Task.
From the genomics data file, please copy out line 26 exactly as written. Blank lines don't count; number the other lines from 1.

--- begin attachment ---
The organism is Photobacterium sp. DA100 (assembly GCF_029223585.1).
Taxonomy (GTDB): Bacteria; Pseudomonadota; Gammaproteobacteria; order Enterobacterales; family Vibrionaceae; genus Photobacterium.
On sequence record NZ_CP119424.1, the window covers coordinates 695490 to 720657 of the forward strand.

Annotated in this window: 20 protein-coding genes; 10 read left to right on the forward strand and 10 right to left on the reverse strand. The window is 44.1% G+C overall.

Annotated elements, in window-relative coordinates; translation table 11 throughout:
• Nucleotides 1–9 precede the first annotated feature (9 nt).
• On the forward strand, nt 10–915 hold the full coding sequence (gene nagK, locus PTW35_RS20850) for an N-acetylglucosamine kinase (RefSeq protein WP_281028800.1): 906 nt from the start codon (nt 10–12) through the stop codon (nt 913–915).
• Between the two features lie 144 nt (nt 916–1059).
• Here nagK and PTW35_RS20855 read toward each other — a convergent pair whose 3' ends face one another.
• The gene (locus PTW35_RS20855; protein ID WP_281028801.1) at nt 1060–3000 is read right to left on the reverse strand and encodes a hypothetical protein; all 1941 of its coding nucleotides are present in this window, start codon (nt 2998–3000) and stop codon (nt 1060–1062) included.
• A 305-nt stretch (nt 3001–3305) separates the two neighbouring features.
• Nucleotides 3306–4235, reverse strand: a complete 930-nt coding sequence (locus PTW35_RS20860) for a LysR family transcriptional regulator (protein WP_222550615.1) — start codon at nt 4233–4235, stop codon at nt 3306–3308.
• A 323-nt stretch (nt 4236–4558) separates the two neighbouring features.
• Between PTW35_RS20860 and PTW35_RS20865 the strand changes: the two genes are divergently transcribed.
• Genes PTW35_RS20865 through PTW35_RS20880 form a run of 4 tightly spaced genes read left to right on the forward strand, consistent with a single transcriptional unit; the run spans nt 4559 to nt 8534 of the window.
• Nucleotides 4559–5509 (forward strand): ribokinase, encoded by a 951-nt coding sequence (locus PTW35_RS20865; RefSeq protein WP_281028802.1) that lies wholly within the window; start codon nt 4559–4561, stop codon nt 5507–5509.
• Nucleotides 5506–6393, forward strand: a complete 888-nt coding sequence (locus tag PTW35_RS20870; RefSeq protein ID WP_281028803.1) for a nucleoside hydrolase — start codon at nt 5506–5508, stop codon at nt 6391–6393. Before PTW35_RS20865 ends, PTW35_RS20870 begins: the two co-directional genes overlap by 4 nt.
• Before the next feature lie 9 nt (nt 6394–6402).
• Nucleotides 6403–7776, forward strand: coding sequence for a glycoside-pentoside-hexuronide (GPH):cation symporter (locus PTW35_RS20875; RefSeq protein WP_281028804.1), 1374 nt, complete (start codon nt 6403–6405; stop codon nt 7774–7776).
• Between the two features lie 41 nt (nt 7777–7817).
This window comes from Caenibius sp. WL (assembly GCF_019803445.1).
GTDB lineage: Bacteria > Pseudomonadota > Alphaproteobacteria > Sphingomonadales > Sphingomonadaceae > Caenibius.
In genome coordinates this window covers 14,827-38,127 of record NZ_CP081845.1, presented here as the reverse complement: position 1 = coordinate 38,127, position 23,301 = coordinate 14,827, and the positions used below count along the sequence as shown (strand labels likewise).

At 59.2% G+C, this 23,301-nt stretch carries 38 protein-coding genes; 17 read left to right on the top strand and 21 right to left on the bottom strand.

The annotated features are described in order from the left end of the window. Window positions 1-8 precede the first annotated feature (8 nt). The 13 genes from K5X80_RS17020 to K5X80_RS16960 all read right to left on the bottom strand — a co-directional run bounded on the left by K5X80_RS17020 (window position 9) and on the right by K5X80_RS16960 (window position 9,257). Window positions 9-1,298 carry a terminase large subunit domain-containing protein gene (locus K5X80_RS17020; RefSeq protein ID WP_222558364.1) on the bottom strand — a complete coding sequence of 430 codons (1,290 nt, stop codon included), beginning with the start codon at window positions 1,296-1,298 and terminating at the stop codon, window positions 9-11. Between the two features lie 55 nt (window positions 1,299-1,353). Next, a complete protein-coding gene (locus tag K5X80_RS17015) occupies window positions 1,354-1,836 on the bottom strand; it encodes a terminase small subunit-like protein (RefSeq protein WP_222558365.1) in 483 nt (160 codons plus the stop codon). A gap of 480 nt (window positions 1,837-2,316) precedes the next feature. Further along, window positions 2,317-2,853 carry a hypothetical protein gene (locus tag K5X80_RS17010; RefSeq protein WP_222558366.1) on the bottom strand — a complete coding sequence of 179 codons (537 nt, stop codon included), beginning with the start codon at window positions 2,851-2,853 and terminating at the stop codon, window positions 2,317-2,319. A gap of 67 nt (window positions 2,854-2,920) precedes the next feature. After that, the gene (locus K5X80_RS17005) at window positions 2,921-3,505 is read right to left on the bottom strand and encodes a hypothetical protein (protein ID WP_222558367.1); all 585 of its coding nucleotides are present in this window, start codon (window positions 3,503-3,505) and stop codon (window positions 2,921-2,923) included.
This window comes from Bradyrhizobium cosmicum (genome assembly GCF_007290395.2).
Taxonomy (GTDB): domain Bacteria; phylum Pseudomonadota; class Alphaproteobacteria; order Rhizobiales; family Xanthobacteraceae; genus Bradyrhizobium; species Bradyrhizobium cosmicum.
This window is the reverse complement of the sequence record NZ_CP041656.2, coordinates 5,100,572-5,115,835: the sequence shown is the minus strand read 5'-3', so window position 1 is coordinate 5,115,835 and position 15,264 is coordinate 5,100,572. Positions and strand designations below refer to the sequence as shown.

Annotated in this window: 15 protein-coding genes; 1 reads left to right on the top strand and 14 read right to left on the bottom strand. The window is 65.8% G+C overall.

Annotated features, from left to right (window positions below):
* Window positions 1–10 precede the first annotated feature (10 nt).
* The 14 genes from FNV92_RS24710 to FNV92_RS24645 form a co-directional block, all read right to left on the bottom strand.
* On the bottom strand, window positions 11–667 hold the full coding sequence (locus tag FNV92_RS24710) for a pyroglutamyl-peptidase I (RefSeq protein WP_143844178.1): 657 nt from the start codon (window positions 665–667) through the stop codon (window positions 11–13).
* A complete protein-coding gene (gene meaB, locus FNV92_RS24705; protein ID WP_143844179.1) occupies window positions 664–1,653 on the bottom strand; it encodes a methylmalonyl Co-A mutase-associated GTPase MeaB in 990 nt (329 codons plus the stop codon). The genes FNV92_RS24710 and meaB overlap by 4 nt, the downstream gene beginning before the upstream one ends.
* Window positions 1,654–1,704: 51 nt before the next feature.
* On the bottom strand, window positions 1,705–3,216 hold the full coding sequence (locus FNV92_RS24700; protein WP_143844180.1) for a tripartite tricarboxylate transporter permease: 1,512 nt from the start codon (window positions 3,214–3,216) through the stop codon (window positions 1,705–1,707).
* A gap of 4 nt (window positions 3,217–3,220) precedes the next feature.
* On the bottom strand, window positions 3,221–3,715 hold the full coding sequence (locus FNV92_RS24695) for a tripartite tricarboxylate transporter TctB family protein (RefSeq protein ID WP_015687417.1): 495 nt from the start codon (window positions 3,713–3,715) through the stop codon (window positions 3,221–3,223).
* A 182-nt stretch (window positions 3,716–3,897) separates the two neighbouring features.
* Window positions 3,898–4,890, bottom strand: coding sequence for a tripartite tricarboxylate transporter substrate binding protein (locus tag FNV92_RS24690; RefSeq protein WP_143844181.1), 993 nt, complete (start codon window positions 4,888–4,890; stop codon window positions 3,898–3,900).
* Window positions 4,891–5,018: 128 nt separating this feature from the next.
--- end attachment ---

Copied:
This window comes from Bradyrhizobium cosmicum (genome assembly GCF_007290395.2).